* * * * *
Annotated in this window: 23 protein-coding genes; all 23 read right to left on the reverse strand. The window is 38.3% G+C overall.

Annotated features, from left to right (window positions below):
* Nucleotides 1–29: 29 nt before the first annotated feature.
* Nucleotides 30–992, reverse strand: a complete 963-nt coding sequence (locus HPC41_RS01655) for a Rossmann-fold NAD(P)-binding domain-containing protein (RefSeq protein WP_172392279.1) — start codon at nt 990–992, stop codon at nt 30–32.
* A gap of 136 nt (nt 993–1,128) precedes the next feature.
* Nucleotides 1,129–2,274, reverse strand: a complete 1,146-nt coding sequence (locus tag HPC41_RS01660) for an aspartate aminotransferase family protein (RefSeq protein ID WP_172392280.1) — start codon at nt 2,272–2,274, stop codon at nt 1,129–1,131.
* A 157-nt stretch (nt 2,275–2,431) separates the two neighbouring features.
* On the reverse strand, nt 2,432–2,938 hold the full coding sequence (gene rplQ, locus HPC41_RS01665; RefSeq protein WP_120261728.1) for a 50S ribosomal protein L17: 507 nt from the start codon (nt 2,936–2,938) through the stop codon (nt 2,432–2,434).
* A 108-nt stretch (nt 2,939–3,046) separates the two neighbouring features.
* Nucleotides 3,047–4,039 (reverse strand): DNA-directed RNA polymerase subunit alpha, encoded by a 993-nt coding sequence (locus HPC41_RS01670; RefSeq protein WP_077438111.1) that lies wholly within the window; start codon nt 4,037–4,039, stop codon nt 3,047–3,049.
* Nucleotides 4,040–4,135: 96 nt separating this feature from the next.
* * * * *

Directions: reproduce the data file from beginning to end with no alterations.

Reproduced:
Annotated in this window: 23 protein-coding genes; all 23 read right to left on the reverse strand. The window is 38.3% G+C overall.

Annotated features, from left to right (window positions below):
* Nucleotides 1–29: 29 nt before the first annotated feature.
* Nucleotides 30–992, reverse strand: a complete 963-nt coding sequence (locus HPC41_RS01655) for a Rossmann-fold NAD(P)-binding domain-containing protein (RefSeq protein WP_172392279.1) — start codon at nt 990–992, stop codon at nt 30–32.
* A gap of 136 nt (nt 993–1,128) precedes the next feature.
* Nucleotides 1,129–2,274, reverse strand: a complete 1,146-nt coding sequence (locus tag HPC41_RS01660) for an aspartate aminotransferase family protein (RefSeq protein ID WP_172392280.1) — start codon at nt 2,272–2,274, stop codon at nt 1,129–1,131.
* A 157-nt stretch (nt 2,275–2,431) separates the two neighbouring features.
* On the reverse strand, nt 2,432–2,938 hold the full coding sequence (gene rplQ, locus HPC41_RS01665; RefSeq protein WP_120261728.1) for a 50S ribosomal protein L17: 507 nt from the start codon (nt 2,936–2,938) through the stop codon (nt 2,432–2,434).
* A 108-nt stretch (nt 2,939–3,046) separates the two neighbouring features.
* Nucleotides 3,047–4,039 (reverse strand): DNA-directed RNA polymerase subunit alpha, encoded by a 993-nt coding sequence (locus HPC41_RS01670; RefSeq protein WP_077438111.1) that lies wholly within the window; start codon nt 4,037–4,039, stop codon nt 3,047–3,049.
* Nucleotides 4,040–4,135: 96 nt separating this feature from the next.